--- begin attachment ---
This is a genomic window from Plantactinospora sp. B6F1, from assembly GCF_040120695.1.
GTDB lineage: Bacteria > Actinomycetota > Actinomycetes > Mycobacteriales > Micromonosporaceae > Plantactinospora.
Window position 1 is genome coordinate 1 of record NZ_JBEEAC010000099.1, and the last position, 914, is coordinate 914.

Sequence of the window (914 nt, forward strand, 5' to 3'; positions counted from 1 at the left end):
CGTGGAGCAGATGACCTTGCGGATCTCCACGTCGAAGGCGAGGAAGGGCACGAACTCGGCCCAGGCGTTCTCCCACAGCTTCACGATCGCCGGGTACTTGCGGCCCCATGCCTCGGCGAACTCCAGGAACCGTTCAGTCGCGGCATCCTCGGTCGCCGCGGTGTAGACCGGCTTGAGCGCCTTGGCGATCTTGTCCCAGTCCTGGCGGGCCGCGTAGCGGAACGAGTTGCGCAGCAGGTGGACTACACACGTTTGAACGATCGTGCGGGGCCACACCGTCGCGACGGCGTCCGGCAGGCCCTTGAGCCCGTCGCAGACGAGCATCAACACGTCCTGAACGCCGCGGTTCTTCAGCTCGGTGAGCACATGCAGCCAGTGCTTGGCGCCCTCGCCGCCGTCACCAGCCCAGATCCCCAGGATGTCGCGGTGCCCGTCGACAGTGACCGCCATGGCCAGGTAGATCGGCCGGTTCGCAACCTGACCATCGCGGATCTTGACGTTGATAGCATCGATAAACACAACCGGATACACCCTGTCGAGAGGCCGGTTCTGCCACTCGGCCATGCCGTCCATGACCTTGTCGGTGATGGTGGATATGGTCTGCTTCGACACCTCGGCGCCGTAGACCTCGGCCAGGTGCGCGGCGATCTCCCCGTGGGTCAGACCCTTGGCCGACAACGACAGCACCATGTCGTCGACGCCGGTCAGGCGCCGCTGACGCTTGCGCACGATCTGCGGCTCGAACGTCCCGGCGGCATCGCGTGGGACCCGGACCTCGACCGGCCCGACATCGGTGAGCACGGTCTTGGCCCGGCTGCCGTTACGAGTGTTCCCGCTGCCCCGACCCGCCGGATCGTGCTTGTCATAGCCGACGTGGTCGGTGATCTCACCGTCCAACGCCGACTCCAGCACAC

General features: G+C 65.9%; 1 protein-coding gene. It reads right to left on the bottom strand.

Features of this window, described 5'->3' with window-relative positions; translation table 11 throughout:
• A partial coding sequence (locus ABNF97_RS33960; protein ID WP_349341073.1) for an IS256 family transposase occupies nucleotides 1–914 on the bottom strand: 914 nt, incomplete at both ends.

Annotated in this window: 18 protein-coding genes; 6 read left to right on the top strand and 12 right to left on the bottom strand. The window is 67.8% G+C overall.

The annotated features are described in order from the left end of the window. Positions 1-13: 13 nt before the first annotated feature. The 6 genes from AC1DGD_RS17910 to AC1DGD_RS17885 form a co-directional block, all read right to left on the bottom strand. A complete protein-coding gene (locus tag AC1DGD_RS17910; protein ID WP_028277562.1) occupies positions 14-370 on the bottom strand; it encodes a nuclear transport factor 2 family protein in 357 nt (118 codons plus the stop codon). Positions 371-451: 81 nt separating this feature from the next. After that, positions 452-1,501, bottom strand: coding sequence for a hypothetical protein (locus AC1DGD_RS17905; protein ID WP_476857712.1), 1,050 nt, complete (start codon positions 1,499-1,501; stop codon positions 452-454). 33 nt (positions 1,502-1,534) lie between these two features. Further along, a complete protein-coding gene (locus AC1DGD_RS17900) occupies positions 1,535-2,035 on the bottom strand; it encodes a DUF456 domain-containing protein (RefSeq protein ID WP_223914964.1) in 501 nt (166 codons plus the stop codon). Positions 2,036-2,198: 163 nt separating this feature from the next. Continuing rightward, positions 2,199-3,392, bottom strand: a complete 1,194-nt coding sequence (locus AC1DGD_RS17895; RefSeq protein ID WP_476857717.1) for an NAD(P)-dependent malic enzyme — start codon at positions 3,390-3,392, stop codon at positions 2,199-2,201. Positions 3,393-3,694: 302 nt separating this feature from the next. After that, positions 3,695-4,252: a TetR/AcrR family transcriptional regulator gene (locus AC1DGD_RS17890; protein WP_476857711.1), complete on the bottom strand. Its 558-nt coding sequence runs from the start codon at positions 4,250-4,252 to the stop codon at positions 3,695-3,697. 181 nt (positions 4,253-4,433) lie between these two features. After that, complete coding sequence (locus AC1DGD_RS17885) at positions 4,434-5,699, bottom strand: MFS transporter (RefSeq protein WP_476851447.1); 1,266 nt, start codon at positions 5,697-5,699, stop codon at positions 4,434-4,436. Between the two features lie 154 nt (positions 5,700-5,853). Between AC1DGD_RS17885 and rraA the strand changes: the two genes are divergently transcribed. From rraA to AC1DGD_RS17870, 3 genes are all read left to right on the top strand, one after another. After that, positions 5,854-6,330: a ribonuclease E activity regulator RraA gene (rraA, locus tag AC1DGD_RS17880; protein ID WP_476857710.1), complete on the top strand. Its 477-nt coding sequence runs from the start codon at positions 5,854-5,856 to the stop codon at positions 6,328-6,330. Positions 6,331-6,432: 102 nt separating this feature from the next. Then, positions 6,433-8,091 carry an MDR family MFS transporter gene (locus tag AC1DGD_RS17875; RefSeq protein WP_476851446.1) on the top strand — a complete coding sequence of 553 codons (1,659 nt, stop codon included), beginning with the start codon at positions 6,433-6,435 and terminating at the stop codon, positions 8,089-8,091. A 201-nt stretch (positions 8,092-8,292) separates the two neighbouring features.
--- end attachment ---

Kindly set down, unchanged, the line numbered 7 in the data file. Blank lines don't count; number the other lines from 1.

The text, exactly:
Features of this window, described 5'->3' with window-relative positions; translation table 11 throughout: